Once sold at auction the slaves were taken to their new home - the Plantation. The owners branded the slaves with "estate marks" to show which plantation they belonged to and to make it easier to identify runaway slaves. These same marks were used on cattle, barrels and other goods.
New slaves often took a long time to become used to plantation life and many failed to survive in their harsh new living conditions and climate. Diseases like dysentery and pneumonia killed many in the West Indies sugar plantations. Huts, built by the plantation owners for their slaves, were flimsy protection against the cold winds of winter.
Food was often dull and lacked nourishment. Meat was a rarity; owners decided it was "bad for slaves". Salt Herrings, sent from England instead of meat, had often turned rotten before they arrived. On some plantations, slave families were given small gardens where they were expected to grow yams and vegetables and raise pigs and poultry.
Often, slaves were given new names, although many hated giving up their African names. Roman names, Scots names and names of famous people were popular amongst plantation owners.
Work in the fields
Work on the sugar plantations was extremely exhausting and required large numbers of workers. All slaves, including children and the old, were expected to work. Discipline was extremely harsh and, in some cases, very cruel.
On a typical Barbados plantation in the seventeenth century, the working day in the fields lasted from 6am to 6pm with a two-hour break at midday.
First, land had to be cleared and ploughed, then divided into squares of about one metre. Holes six inches (15cm) deep were dug for plants, a back-breaking task for the line of slaves who moved slowly across the field, row by row, with the whips of the overseers hovering over them. At harvest time the cane was cut, stripped, tied in bundles and loaded on to donkeys to be carried to the mills.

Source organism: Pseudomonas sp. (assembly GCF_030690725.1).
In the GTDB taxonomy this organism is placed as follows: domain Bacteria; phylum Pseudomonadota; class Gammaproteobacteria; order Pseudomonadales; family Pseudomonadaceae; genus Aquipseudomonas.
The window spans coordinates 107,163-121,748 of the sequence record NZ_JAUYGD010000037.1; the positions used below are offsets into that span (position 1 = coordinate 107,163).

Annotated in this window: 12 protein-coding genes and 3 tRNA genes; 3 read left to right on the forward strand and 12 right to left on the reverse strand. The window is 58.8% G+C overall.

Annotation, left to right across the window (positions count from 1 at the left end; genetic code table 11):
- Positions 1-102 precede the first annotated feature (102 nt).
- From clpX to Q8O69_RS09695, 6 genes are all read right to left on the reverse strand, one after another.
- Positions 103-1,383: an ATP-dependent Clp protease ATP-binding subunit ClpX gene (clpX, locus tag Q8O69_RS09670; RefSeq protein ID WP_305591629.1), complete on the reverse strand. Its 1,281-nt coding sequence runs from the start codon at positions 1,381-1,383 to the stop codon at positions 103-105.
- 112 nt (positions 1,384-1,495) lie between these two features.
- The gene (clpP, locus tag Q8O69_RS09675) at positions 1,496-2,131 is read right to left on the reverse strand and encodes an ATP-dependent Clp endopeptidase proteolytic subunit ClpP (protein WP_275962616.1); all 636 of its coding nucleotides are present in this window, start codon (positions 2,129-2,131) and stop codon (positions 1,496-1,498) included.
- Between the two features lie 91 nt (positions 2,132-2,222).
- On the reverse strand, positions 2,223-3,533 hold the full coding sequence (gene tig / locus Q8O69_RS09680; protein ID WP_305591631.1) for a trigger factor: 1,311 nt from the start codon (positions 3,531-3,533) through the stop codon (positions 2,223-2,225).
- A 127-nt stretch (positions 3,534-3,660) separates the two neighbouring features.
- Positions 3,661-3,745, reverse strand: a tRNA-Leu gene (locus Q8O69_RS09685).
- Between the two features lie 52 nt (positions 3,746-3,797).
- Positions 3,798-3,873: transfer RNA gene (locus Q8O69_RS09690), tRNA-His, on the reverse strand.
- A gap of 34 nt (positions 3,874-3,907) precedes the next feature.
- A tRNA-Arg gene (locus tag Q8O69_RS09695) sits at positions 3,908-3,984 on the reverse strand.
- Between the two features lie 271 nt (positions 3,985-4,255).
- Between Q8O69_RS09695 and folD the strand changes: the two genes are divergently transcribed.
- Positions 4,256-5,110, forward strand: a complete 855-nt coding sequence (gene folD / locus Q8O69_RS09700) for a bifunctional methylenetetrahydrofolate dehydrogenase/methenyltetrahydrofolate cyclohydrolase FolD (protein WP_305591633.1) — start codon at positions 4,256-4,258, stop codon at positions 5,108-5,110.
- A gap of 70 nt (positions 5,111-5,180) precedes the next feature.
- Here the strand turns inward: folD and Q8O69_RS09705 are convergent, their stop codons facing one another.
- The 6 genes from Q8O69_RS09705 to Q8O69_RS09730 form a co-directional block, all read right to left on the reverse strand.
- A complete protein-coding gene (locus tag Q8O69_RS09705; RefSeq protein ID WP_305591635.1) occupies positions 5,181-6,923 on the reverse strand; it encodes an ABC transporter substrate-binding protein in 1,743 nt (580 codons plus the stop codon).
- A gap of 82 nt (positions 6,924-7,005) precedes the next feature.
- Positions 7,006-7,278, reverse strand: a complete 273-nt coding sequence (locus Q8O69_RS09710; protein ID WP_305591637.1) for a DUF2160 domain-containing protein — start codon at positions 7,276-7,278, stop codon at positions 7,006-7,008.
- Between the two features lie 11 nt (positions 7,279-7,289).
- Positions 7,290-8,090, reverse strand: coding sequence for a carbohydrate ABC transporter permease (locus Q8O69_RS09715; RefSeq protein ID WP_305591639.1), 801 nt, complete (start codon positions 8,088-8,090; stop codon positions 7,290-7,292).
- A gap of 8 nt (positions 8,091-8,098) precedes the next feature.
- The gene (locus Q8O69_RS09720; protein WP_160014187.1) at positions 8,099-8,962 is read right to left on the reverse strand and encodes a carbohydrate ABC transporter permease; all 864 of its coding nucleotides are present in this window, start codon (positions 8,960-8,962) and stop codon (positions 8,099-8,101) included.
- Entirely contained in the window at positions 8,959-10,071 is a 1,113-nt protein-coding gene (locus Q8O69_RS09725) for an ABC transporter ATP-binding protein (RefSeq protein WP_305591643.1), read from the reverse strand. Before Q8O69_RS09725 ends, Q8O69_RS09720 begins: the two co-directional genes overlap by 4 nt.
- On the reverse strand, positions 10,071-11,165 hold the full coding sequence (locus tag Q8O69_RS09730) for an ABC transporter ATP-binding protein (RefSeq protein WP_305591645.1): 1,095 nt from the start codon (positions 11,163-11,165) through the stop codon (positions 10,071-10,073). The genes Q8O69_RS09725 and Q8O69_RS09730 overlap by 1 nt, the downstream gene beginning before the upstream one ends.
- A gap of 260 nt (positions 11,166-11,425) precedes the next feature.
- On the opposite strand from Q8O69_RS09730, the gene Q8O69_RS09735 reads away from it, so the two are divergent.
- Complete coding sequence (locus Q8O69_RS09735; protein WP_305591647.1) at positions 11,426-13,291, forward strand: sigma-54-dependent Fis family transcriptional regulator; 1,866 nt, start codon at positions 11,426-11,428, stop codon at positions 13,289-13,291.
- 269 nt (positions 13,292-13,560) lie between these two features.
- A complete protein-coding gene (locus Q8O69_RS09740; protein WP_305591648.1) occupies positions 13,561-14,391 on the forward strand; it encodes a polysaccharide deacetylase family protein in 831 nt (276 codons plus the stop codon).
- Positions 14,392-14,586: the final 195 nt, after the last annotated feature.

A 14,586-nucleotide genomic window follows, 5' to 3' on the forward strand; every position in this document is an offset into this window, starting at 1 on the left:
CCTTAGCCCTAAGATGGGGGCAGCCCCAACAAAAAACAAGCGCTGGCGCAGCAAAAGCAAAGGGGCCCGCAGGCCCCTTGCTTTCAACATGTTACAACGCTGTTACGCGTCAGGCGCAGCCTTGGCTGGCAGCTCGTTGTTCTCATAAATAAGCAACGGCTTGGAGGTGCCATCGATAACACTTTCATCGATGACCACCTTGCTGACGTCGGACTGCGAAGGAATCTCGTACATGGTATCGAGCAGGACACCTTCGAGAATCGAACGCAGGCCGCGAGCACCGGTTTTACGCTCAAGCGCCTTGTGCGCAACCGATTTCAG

The Sugar Mills
Sugar was extracted from the cane in the mills by crushing the cane then boiling the juice that drained off. It was not unusual for a slave to have his fingers trapped and crushed in the giant rollers as he fed in the cane. In the boilers, the scum that formed on top of the boiling syrup had to be ladled off; a tricky and dangerous job.
The boiling liquid passed through five or six boilers before it was finally transferred to a cooler, where the sugar crystallised. The refined sugar could now be loaded into large barrels to await transportation back to Bristol or Liverpool on the Return Passage.
Working in the boiler houses was very unpleasant. The stench, like sickly manure, was filthy, and the heat terrific. Limbs swelled in the hot, damp atmosphere and even the strongest slaves, specially picked for the job, could not work in the boiler house for more than four hours at a time.
Slaves existed for nothing except work.
Not all were cruelly treated, but many suffered savage and horrible punishments.
Worst of all they had no future to look forward to. They were condemned to a life of endless toil, and their children and grandchildren after them.
It is not surprising therefore, to discover that many slaves tried to escape this terrible life. However, if recaptured, they could expect little mercy from their owners, who would want to make an example of them to deter others from attempting to escape.
Whippings were common, and on some plantations other much crueller punishments were carried out by ruthless overseers.
These conditions greatly reduced life-expectancy for slaves, creating the need for a constant flow of new slaves.